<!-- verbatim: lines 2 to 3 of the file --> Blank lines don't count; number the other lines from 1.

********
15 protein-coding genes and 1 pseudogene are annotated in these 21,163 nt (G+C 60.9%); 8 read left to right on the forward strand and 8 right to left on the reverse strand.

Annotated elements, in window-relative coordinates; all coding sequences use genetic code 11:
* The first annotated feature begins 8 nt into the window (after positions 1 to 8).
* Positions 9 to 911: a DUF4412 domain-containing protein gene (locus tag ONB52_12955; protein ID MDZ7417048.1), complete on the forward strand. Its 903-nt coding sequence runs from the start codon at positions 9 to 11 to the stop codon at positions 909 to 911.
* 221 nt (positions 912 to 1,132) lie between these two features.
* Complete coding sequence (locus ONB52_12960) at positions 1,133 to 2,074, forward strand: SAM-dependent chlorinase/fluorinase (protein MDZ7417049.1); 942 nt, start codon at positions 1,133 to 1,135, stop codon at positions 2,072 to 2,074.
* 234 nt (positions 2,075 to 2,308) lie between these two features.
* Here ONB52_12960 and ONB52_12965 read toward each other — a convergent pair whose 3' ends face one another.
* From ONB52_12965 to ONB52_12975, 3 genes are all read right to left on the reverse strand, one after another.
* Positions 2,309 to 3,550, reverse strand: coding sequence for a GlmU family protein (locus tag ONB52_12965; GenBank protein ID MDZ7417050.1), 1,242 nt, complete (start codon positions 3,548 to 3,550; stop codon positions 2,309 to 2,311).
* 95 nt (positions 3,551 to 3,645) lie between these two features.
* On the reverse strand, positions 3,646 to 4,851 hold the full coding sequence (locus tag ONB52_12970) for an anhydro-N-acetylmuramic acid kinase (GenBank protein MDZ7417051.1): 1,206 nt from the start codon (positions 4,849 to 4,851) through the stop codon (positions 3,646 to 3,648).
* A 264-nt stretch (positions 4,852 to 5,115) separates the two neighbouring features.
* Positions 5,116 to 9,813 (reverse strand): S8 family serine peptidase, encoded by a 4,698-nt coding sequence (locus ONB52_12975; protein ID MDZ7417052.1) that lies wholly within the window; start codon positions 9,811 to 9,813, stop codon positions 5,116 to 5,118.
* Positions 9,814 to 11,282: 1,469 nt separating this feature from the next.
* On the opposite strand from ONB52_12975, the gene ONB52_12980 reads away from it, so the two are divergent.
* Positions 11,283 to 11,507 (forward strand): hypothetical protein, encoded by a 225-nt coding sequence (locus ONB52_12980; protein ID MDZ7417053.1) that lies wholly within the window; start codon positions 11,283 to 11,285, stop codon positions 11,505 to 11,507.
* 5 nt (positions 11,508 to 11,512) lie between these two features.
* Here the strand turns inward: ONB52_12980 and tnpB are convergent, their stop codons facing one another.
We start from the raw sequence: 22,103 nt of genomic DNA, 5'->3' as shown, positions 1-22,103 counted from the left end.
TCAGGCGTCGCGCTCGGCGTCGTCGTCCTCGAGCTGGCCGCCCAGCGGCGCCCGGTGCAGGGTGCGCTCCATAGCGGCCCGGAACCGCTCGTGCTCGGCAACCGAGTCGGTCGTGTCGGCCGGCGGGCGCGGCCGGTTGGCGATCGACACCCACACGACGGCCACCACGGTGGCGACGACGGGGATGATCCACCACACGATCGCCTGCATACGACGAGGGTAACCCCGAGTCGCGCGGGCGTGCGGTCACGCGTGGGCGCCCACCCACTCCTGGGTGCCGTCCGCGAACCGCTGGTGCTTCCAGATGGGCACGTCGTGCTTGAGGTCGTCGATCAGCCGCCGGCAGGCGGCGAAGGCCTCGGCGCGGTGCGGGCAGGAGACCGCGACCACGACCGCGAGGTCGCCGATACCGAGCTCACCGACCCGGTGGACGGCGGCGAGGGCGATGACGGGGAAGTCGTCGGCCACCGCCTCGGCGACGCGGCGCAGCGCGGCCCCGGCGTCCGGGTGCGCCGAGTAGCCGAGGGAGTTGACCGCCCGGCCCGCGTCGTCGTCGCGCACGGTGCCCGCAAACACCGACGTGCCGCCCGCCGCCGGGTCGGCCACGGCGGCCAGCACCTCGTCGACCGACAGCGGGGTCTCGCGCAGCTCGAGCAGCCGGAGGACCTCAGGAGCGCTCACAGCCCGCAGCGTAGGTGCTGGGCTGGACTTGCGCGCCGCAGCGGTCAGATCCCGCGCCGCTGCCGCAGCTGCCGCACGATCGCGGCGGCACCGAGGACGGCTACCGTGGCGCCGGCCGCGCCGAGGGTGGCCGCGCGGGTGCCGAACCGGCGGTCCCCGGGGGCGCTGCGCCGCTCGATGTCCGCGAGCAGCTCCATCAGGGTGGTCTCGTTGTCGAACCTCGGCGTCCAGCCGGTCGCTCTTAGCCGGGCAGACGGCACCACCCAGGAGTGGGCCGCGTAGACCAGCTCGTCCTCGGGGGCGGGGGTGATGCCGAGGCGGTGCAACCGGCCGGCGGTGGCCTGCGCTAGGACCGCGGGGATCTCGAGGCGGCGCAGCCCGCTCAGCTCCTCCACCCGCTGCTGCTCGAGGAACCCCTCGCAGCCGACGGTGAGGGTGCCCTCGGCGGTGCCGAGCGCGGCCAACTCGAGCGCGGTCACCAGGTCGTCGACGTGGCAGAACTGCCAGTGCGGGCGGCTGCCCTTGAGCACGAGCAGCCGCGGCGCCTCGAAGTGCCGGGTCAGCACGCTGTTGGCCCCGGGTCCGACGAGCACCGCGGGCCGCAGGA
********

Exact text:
Annotated elements, in window-relative coordinates; all coding sequences use genetic code 11:
* The first annotated feature begins 8 nt into the window (after positions 1 to 8).